Vashtar nodded. “As ever, a wise decision. Yet I sense this was not the reason for your call— especially on such a secure frequency.”

“As ever, you are discerning. Loath as I am to admit it, our recent setbacks—and the discovery of Hive Fleet Ravana—put our Chapter in considerable jeopardy.”

Vashtar smiled grimly. “The Tigers,” he said, “could not stop a Gretchin scavenger hunt at the moment, let alone the Tyranids.”

“You jest about our extinction,” Surya cautioned.

“Nevertheless, I am fully aware of the situation. And it is perilous.”

Surya was silent for a moment, lost in thought. The vid-screen flickered again and the comm-slave swore under his breath as he adjusted the image.

“I perceive two problems,” said Vashtar. “The first, and most crucial, is our lack of personnel. Though we have increased our numbers since the attack of the Warband Bloodcomet, we are still greatly understrength.”

“That is obvious, but I see little recourse. My Tigers of Savitri have undertaken an enumeration of the native populations here and throughout the system. Zgorch and his followers wiped out 60 to 80 percent of the men on every inhabited world. It will take at least a century for the populations to return to their pre-war levels.”

“The situation is even worse than I believed. Why have I not received this report yet?”

“It is in the verification phase, but I believe the percentages will hold up,” Surya replied. “What is the second problem you perceive?”

“The new troops we have suffer from insufficient training. My Veteran Tigers have reported their concern at the newer recruits’ lack of achievement in many areas, particularly tactical knowledge. There are several causes.”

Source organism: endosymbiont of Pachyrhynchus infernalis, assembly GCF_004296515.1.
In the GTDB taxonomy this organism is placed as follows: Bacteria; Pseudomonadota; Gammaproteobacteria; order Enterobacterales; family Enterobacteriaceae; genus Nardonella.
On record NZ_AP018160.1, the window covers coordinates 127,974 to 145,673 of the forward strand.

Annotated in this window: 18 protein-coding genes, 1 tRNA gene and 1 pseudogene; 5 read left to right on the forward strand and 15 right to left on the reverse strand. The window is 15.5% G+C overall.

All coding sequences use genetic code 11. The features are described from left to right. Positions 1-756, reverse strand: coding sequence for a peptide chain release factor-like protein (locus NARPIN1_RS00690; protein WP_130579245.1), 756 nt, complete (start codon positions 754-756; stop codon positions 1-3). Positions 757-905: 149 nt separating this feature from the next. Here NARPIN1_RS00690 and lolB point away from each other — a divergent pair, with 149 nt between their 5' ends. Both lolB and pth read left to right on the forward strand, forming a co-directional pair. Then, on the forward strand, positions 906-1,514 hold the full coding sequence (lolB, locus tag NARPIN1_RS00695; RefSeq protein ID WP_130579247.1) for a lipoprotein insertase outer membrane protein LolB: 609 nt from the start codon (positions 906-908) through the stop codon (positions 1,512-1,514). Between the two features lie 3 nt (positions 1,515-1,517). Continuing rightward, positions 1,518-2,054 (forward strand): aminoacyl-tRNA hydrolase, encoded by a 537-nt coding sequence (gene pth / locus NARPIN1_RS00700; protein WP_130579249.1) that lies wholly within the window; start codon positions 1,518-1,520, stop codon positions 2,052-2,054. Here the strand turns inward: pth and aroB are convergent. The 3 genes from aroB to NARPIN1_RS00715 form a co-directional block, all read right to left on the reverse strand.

“Zgorch’s initial bombardment destroyed most of our training facilities here in Mahaduyana.”

“As here in Ghuyarashtra,” replied Vashtar. “And many of my Veteran Tigers were lost in the war.”

“As were mine,” Surya said, remembering the sight of his own instructor, Mehul, exploding into thousands of wet gobbets when a Chaos Marine autocannon shell caught him in the chest. And he’s right about the troops being undertrained, Surya told himself, shaking off the memory of Mehul’s death. The Marines he had sent to investigate the crashed space hulk had panicked, unintentionally killing two of their own when the ghathii lurking within had attacked.

“The accelerated training schedule we agreed upon to bolster our forces has left our new recruits ill-prepared to defend Veda or engage an enemy on another world,” Vashtar said.

“We knew that might happen, but we agreed to take the risk.”

“Indeed,” replied Vashtar. “But what shall we do to alleviate this problem?”

Surya thought for a moment. “We must swallow our pride and ask for help in rebuilding our Chapter.”

“I have anticipated this and have already taken the liberty of sending inquires to the Dark Angels. So far they have not responded.”

“I recall Britannicus remarking to one of his aides, shortly before they returned to Macragge, that the Dark Angels seldom reply to correspondence,” Surya said. “What do you know of the Space Wolves?”

“Very little, but I have heard that once they agree to something they do not rest until the deed is done. And that they share our antipathy with the Ultramarines,” Vashtar said, smiling faintly.

“I shall begin communications with their Chapter Master.”

“Agreed. Red Tiger out.”

“Agreed. Green Tiger out.”